Filings for Jobless Benefits Decline, Defying Expectations

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The New York Times
By: The Associated Press
October 7, 2010

Applications for unemployment benefits fell last week for the fourth time in five weeks, a sign of declining layoffs.

The Labor Department said Thursday that initial claims for jobless aid dropped by 11,000, to a seasonally adjusted 445,000. That was the lowest level since the week ending July 10. Wall Street analysts had expected a small increase.

Weekly applications have rarely fallen below 450,000 this year, and never for longer than two weeks. Economists say that a sustained drop below 425,000 would signal employers were stepping up hiring.

The four-week average of new claims, a less volatile measure, dropped to 455,750, the sixth consecutive weekly decline.

Claims have fallen sharply since June 2009, the month the recession ended. They topped 600,000 at the end of that month.

But the improvement has largely stalled this year. Initial claims have generally fluctuated around 450,000 since January. Any sustained decline below that level would be a positive sign that the job market was improving.

The Labor Department also reported that job openings rose in August for a second month and layoffs dropped sharply, evidence that the job market was slowly healing.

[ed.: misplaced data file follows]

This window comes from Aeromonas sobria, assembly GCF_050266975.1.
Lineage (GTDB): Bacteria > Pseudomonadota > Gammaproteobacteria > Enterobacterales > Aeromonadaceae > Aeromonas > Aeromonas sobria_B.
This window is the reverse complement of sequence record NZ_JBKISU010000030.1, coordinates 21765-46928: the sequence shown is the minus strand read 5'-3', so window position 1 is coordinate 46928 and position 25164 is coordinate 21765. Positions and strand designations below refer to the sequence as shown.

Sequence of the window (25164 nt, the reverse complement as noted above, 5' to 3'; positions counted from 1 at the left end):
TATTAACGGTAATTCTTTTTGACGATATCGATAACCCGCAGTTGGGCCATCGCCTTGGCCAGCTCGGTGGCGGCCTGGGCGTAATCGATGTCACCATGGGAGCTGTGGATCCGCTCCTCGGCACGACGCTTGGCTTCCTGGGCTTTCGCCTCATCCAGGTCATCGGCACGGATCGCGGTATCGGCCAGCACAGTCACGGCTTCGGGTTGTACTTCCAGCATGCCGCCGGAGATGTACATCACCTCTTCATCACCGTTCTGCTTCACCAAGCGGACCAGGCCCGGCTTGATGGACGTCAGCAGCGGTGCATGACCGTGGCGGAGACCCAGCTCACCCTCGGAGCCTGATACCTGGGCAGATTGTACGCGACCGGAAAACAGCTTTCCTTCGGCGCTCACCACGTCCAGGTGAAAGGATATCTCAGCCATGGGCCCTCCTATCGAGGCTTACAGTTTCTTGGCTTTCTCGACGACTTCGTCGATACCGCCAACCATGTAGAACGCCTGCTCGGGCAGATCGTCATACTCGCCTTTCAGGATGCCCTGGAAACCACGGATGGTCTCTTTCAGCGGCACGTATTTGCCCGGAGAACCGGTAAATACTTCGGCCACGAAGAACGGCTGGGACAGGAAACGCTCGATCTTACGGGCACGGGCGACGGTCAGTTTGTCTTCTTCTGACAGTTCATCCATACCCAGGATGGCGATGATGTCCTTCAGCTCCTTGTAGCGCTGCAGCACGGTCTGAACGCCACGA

The number of jobs advertised rose nearly 2 percent, to 3.2 million, its highest level since April, when temporary census hiring inflated that month's figure.

Job openings at private companies rose slightly to 2.85 million, the highest in 21 months.

Even with the increases, the number of available jobs is far below the 4.4 million advertised in December 2007, when the recession began.

Private sector layoffs, meanwhile, dropped sharply to 1.6 million in August, the lowest in more than four years.

In another report, the Federal Reserve said consumer borrowing fell again in August as consumers cut back on credit card use for the 24th consecutive month.

Borrowing by consumers declined by $3.3 billion that month. It was the 18th drop for overall consumer borrowing in the past 19 months.

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